Travel Agencies and Tour Operators (including online agencies such as Expedia, Priceline and TripIt)
Hotels, Motels and Resorts
Cruise Lines
Passenger Railways
Car Rental Agencies

The card earns 2X miles on all purchases, and you can redeem those miles at a rate of 1 cent each towards travel in the categories above (note, the expense must be categorized as travel on your statement). You also get a 10% mileage refund on travel redemptions, bringing the return on your spending to around 2.2%. Plus, when you redeem Arrival miles for airfare and hotels, you generally earn airline miles and points on those flights since you are paying for them with a credit card and then getting reimbursed using points after the fact just as if you were actually purchasing them. Plus, if you have elite status you can still enjoy your elite benefits such as possibly getting upgraded.

Because Arrival miles are fixed-value points, you can pretty much use them like cash for any travel expense, so there are no blackout dates like with regular award miles or hotel points. The downside is that premium travel purchases will cost you a lot of Arrival miles since their value is fixed at 1 cent apiece (not counting that 10% mileage refund), but if you need the flexibility to buy any ticket or book any room when you need it, these miles can be great.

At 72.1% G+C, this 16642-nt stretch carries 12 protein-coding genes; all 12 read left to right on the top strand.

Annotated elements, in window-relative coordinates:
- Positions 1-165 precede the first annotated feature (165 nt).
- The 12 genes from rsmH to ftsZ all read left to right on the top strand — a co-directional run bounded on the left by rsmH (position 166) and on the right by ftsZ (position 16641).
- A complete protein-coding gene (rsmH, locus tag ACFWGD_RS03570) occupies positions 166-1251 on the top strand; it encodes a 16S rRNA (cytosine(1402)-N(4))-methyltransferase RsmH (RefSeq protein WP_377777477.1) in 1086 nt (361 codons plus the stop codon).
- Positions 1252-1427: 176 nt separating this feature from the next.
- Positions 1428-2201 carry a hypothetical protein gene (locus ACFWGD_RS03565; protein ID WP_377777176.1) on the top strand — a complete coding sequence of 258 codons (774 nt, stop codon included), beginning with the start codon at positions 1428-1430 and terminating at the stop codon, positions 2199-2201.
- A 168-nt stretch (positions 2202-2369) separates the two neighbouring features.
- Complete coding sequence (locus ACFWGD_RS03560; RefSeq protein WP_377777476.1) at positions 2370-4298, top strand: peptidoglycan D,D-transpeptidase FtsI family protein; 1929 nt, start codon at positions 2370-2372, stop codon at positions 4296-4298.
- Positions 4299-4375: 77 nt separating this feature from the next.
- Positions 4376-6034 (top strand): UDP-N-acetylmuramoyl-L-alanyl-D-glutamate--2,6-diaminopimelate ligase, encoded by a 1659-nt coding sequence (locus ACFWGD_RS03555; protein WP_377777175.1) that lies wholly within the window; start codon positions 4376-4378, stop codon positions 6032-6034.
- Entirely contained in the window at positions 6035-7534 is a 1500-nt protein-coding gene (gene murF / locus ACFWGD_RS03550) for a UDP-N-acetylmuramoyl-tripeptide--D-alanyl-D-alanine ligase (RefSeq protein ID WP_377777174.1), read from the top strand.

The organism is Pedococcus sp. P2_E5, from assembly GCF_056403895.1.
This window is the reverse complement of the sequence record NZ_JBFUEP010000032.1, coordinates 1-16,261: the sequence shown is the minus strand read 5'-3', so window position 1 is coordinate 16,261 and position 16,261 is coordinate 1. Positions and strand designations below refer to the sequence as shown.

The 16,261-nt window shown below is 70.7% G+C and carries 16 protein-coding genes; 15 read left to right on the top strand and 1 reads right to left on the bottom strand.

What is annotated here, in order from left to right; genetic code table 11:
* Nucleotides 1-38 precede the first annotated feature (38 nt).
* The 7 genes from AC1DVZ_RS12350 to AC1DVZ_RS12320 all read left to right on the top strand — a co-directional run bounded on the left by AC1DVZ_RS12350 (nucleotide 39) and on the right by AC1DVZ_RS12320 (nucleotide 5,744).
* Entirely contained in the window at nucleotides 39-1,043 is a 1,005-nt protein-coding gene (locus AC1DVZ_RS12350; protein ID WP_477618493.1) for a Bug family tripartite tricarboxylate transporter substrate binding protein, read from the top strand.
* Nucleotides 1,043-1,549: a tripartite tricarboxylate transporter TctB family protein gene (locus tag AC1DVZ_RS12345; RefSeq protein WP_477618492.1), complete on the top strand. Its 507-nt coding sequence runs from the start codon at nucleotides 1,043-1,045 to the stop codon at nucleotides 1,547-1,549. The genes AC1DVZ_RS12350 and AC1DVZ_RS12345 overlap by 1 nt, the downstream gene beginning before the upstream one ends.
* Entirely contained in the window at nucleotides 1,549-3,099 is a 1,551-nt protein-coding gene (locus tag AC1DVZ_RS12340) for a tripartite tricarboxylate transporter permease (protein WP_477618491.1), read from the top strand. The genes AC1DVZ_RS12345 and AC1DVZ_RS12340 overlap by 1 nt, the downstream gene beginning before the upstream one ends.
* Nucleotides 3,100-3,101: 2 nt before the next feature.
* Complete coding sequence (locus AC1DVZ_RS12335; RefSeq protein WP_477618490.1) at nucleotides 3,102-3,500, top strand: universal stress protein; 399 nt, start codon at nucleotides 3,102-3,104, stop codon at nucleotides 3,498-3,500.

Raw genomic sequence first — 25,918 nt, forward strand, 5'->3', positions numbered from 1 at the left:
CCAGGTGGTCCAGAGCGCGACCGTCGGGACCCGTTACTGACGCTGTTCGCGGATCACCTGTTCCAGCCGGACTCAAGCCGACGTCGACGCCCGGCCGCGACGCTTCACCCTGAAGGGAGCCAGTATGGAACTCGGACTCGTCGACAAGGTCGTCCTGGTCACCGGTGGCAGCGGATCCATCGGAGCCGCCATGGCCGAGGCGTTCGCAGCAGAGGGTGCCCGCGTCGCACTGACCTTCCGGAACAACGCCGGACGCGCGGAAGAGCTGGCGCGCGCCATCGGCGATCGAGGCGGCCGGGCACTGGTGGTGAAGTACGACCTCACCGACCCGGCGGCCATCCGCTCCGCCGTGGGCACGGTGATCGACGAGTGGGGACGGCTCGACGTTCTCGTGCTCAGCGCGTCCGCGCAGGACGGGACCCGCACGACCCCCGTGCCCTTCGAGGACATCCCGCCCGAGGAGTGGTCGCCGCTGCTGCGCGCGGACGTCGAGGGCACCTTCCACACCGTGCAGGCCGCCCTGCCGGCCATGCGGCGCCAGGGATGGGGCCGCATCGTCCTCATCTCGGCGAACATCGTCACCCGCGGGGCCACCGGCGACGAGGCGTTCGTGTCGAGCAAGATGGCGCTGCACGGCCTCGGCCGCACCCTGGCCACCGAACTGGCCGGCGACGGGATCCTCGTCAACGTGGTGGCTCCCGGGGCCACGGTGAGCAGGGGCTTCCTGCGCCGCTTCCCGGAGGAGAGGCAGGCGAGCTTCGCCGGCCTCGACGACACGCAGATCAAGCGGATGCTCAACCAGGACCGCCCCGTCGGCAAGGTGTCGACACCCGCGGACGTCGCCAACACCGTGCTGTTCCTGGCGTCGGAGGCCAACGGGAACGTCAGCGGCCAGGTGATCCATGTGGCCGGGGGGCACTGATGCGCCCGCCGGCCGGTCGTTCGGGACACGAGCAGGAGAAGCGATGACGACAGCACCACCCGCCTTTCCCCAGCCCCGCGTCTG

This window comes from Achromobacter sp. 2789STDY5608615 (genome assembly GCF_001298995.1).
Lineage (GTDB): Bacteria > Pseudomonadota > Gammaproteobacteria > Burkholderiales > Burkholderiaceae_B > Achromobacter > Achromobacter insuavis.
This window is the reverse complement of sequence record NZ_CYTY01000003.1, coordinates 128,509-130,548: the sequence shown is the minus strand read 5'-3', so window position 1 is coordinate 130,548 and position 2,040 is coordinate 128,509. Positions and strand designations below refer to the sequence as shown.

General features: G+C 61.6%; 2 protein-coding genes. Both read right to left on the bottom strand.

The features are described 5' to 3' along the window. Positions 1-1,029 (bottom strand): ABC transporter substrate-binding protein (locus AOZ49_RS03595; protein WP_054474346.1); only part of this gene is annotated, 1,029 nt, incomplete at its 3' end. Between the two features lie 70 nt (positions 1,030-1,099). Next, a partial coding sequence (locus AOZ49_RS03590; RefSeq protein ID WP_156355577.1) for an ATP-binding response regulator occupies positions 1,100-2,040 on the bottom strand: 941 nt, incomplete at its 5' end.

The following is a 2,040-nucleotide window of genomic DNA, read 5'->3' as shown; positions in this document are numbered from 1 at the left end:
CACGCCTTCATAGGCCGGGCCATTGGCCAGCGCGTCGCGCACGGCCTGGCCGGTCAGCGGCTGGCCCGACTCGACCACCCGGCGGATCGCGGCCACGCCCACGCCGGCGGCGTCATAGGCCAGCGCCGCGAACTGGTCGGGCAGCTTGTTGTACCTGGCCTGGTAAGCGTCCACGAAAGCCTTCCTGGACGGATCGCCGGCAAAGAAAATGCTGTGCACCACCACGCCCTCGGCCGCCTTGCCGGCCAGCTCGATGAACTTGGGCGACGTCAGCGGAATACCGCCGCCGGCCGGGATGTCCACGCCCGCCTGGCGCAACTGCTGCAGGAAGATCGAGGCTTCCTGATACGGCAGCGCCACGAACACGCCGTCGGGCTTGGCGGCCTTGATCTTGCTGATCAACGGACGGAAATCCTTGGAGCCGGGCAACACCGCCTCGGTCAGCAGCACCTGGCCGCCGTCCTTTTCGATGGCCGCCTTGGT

One other thing to note is, if you’re all maxed out with Chase and American Express and Citi credit cards, Barclaycard is another issuer with a strong portfolio of travel credit cards,

The card also has some other great perks including that it waives foreign transaction fees, and is a World Mastercard, which means it comes with tons of valuable benefits like Master Rental Insurance for rental cards, Master Trip insurance to cover you when traveling, lost and delayed baggage insurance and roadside assistance, among other benefits. Check out the full list here.

The TripIt Pro membership is another interesting feature. It normally costs $49 per year and is basically a travel organizer and planner that will keep track of your flight itineraries automatically when you have emails forwarded to it, can store maps, directions, photos and other helpful details as you plan trips. It will also send you mobile alerts about things like flight and gate changes, will share your itineraries with contacts you designate, and comes with complimentary 1-year memberships to Hertz #1 Club Gold and Regus Gold (which can be worth much more than $49).

One of the pillars of any successful points strategy is diversifying your points and miles, and that’s why having a fixed-value miles card like the Arrival with a great rate of return that’s up at around 2.2% is a good idea. If you’ve been thinking about this card, I would just suggest getting it sooner rather than later because that minimum spending requirement is going to triple and it’s going to happen very soon.

For more information, see these posts:

In the meantime, share any questions about the Arrival and how to use miles in the comments.